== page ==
In Caterpillars of Eastern North America, David Wagner notes that sallows readily come to sugar baits (Eupsilia species “gather by the hundreds at beer or sugar or other baits”).  He recommends to us Holland’s description of baiting moths, and the BugLady is grateful to the Alberta Lepidopterists Guild for posting it http://www.albertalepguild.ca/wp-content/uploads/2015/03/Moth_Sugaring.pdf.  They just don’t write science like that anymore.

The Moth Book by W.J. Holland was published in 1904, and with 48 (XLVIII) plates crammed with images, it was for decades the moth Bible (the down side was that moths are pictured like the pinned specimens that they are, with their wings spread, rather than perched naturally).  By 1926, it had joined five other books in a set called The Nature Library, and the set that the BugLady grew up with her nose in probably belonged to her Mom.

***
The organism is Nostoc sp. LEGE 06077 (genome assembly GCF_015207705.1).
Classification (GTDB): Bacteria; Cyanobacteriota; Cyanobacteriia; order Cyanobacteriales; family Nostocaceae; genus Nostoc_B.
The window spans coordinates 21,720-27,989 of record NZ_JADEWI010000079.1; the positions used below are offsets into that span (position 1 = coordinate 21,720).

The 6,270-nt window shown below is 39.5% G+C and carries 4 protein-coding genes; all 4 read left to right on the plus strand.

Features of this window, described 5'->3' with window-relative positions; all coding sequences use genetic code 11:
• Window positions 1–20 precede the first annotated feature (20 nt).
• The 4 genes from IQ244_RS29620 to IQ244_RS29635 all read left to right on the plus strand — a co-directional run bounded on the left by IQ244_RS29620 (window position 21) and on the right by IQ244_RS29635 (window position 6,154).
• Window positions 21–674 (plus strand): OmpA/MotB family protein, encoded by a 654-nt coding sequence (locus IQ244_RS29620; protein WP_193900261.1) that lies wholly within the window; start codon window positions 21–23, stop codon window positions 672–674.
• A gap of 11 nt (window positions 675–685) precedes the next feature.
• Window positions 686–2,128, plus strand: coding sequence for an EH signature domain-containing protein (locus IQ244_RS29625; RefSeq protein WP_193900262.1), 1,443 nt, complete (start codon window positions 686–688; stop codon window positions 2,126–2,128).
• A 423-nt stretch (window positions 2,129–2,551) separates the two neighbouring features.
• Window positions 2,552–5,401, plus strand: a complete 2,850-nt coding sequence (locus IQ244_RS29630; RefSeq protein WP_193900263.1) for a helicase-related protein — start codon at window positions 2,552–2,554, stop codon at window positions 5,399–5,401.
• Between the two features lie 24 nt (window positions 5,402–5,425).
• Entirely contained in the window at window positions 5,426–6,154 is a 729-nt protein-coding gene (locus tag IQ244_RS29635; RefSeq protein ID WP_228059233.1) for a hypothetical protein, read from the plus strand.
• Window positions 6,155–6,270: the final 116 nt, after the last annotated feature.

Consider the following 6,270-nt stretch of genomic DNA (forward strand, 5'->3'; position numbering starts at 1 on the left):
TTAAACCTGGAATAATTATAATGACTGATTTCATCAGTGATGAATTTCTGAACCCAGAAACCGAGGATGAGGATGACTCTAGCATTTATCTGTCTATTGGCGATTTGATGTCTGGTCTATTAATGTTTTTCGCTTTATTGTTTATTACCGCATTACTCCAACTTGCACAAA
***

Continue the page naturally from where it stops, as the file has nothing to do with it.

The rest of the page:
Kirk Mona, in his Twin Cities Naturalist blog found an alternate name for the Straight-toothed sallow – he says “The name the Satellite comes from the little spots that seem to orbit like satellites around the larger spot on the fore wings. What a cool name! It is much cooler than “Straight-toothed Sallow.” https://bugguide.net/node/view/1000248/bgimage.

Adults are variable in color, from pale https://bugguide.net/node/view/1051398/bgimage to brown, to rust https://bugguide.net/node/view/1008427/bgimage.  They mate in late winter and early spring; here are the eggs – https://bugguide.net/node/view/1220586/bgimage.  Adults nectar on early tree flowers like red maple.